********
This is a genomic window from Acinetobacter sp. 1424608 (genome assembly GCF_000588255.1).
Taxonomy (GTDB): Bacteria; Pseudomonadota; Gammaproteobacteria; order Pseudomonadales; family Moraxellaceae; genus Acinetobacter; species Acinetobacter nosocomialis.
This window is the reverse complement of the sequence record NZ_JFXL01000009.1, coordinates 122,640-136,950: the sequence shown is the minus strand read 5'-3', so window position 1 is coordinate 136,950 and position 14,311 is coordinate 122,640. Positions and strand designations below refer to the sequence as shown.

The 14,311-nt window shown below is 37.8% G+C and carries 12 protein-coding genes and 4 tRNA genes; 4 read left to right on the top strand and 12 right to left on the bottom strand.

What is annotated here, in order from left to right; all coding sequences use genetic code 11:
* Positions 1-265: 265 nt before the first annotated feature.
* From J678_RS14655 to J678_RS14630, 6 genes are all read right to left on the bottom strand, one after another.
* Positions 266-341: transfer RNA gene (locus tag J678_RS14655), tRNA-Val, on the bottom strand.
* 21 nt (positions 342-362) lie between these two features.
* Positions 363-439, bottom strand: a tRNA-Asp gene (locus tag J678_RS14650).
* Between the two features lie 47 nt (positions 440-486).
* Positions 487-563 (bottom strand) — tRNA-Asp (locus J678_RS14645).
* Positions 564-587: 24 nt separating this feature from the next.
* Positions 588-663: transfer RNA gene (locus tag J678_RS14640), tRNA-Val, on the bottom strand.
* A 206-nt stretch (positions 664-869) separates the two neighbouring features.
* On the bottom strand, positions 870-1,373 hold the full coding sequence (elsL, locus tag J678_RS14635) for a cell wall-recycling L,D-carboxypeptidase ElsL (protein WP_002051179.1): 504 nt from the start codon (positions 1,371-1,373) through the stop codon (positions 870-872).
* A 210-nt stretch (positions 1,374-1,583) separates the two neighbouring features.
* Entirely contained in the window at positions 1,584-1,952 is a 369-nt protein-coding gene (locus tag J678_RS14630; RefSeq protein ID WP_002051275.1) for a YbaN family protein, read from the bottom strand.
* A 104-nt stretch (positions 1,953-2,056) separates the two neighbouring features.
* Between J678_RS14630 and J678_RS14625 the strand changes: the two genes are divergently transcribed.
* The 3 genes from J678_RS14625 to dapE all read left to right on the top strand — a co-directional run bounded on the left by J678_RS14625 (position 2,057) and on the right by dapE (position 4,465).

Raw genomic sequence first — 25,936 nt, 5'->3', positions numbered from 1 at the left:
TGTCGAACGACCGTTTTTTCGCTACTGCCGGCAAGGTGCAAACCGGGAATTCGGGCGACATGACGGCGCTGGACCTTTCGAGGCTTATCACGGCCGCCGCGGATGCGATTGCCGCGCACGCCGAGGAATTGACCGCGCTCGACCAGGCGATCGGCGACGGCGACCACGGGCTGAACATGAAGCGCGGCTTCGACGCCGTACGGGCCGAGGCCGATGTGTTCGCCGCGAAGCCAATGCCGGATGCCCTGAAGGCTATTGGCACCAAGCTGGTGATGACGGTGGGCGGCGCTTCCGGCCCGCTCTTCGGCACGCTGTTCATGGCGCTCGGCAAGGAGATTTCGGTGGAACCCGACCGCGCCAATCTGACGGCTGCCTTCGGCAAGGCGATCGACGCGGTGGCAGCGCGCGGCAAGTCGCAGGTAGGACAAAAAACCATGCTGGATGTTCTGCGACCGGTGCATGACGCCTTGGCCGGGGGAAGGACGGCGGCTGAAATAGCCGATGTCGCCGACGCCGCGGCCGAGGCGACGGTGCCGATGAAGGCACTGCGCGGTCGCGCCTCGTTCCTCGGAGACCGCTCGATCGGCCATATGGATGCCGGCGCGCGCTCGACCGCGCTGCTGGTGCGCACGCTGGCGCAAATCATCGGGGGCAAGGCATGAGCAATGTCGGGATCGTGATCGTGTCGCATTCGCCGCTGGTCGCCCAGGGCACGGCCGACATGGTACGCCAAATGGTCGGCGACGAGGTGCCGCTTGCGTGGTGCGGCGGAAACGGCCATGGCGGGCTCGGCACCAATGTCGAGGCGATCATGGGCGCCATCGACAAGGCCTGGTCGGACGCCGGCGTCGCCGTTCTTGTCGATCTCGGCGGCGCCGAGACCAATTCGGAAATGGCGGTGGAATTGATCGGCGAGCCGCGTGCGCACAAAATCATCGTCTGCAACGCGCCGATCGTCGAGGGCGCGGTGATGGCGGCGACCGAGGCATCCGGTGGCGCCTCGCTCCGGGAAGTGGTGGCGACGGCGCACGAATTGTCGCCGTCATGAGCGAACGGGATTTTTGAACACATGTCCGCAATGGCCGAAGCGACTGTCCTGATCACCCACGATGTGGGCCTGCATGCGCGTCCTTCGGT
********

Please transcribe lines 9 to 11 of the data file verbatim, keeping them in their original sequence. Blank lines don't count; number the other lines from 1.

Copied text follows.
* 21 nt (positions 342-362) lie between these two features.
* Positions 363-439, bottom strand: a tRNA-Asp gene (locus tag J678_RS14650).
* Between the two features lie 47 nt (positions 440-486).